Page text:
Sunderland are in the FA Cup quarter finals. I know, I know, old news, right? Well, I'm personally starting to wonder whether it happened at all.
I mean, I know that Southampton lost their fifth round tie - that much has been made abundantly clear - and I know that Sunderland were playing the Saints in cup last weekend. I watched the game and everything.
I also know that when ball number seven was pulled out of the pot for the quarter final draw, the name that was read out was Sunderland. Although, for all intents and purposes it had might as well have been 'not Southampton'.
Similarly, as I sat down to watch the Brighton versus Hull City game last night to see who Southampton wouldn't be playing in the quarter finals, I was told by commentators how excitable Tigers fans had traveled from Yorkshire motivated by the prospect of seeing their side reach their first ever FA Cup semi final.
May be I have missed something? May be some kind of bye into the semis had been granted when I wasn't looking? But no, apparently Steve Bruce would be 'licking his lips' at the prospect of a home quarter-final with whoever the rubbish was who had not lost against Southampton the other day.
Both the game between Not-Southampton and Southampton and the one between Brighton and Hull had one thing in common - BT Sport.
It's not a channel that I often watch in all honesty. Considering it usually involves listening to either the monotonal drones of Michael Owen or the monotonal whine of Clarke Carlisle (does he work for BT? If not then someone equally dull does) with half time generally dedicated to David James essentially tell you that the only two half-decent goalkeepers who ever lived were himself and Artur Boruc, it's fair to say I avoid it where I can.
This weekend, however, I endured their coverage of both games, and I was quite astonished by the lack of general relevance to anything they afforded
It was like they had the whole thing planned out. Southampton were going to cap a really eye-catching season by marching to Wembley with the BT cameras there in their debut year to film the view from the top of the trendiest bandwagon in town.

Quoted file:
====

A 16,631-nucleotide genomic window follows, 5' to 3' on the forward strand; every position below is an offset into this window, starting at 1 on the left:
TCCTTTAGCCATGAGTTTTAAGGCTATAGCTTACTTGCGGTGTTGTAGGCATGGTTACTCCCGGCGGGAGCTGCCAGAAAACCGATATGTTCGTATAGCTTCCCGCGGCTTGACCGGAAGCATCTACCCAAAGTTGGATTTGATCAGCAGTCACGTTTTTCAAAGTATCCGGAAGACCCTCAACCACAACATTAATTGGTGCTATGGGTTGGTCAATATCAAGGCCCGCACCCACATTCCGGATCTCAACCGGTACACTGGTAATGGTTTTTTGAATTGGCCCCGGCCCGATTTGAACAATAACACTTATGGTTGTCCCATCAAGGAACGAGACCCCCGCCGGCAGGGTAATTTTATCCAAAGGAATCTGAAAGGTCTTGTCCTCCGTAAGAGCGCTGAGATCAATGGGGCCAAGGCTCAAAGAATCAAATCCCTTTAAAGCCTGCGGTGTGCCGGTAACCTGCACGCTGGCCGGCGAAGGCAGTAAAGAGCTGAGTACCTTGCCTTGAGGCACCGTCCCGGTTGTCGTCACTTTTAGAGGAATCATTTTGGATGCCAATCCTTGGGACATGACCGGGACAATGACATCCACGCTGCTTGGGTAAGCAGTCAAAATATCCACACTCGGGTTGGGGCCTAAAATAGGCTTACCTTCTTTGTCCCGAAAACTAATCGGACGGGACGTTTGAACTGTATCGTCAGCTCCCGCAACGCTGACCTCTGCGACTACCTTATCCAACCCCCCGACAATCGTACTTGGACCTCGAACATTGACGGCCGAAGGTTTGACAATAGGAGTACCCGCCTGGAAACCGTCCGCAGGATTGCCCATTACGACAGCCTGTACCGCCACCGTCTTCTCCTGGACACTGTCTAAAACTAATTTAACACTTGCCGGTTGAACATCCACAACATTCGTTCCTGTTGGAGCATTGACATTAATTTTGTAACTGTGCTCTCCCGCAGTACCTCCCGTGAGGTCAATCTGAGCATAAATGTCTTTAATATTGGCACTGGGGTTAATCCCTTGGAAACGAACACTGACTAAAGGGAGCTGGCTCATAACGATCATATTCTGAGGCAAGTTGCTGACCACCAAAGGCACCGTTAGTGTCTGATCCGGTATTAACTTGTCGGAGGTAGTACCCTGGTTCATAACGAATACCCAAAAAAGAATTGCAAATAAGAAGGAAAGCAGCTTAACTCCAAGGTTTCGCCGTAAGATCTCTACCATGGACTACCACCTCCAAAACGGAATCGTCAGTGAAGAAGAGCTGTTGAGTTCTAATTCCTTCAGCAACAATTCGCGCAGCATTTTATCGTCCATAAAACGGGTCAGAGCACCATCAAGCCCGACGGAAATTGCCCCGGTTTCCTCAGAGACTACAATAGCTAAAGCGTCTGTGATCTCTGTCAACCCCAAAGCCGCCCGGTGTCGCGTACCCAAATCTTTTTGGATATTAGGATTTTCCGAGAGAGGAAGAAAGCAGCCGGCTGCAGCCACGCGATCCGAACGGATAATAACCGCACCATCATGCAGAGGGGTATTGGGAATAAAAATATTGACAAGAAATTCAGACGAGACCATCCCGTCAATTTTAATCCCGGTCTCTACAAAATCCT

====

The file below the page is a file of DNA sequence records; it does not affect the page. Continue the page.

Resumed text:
And the view from that bandwagon as it came screeching to a halt against Sunderland wasn't a pretty one. The tantrums alone were gruesome viewing, and that was just from the supposedly unbiased television broadcaster.
The story had to be quickly and bitterly changed from the resurgent Saints marching to Wembley to the bumbling Saints beating themselves and knocking themselves out of the cup by virtue of making a few changes to their team. The scandal.
The very limit of Sunderland's involvement - you know, that team who are statistically the best cup team in the country this season - was to be the plucky recipients of this appalling self-destruction. That's it.
Don't forget how much the Southampton fans really wanted to win the FA Cup and stuff, though. Yes, every set of fans in the country really want to see their team win stuff, us included, but apparently we are supposed to feel uniquely sorry for them and being denied it by virtue of losing a game against a decent side they haven't managed to beat in four attempts now this season is a travesty worth weeping about.
But don't expect those tears to count for anything, because according to BT and their various joy-sapping dullards we are barely worth acknowledging anyway unless we are meekly rolling over and submitting to their preplanned script.
This is not football coverage. The job of sports journalists whether in print or broadcast is not to arrive at a ground with a clear expectation of what should transpire and then inform you why it didn't. It is to reflect on events in an openly impartial manner and report what happened. It's not difficult, or at least it shouldn't be.
So we are terribly sorry that we are Sunderland and our existence inconveniences you BT. If there is any justice in the world, I only hope that we can be punished for our flagrant insolence by having to endure your atrocious FA Cup coverage all the way (back) to Wembley.